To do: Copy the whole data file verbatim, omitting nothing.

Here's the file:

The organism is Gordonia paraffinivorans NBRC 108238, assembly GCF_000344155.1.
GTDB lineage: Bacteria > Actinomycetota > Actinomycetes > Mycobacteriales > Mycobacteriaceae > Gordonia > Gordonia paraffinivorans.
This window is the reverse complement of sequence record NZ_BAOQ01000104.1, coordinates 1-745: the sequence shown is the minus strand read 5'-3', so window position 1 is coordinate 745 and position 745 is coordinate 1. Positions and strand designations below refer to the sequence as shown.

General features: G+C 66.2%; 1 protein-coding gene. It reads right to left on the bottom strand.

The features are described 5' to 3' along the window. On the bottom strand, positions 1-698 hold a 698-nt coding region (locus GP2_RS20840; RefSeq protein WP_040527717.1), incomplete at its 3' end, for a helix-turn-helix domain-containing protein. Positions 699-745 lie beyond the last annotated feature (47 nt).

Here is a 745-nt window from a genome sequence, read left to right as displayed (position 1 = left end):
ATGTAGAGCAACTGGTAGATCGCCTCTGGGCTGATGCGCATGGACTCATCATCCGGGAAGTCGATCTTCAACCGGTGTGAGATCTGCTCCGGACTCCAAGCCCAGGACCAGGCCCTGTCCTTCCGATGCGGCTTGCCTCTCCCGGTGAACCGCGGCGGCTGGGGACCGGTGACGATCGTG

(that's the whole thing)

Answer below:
The organism is Gordonia paraffinivorans NBRC 108238, assembly GCF_000344155.1.
GTDB lineage: Bacteria > Actinomycetota > Actinomycetes > Mycobacteriales > Mycobacteriaceae > Gordonia > Gordonia paraffinivorans.
This window is the reverse complement of sequence record NZ_BAOQ01000104.1, coordinates 1-745: the sequence shown is the minus strand read 5'-3', so window position 1 is coordinate 745 and position 745 is coordinate 1. Positions and strand designations below refer to the sequence as shown.

General features: G+C 66.2%; 1 protein-coding gene. It reads right to left on the bottom strand.

The features are described 5' to 3' along the window. On the bottom strand, positions 1-698 hold a 698-nt coding region (locus GP2_RS20840; RefSeq protein WP_040527717.1), incomplete at its 3' end, for a helix-turn-helix domain-containing protein. Positions 699-745 lie beyond the last annotated feature (47 nt).

Here is a 745-nt window from a genome sequence, read left to right as displayed (position 1 = left end):
ATGTAGAGCAACTGGTAGATCGCCTCTGGGCTGATGCGCATGGACTCATCATCCGGGAAGTCGATCTTCAACCGGTGTGAGATCTGCTCCGGACTCCAAGCCCAGGACCAGGCCCTGTCCTTCCGATGCGGCTTGCCTCTCCCGGTGAACCGCGGCGGCTGGGGACCGGTGACGATCGTG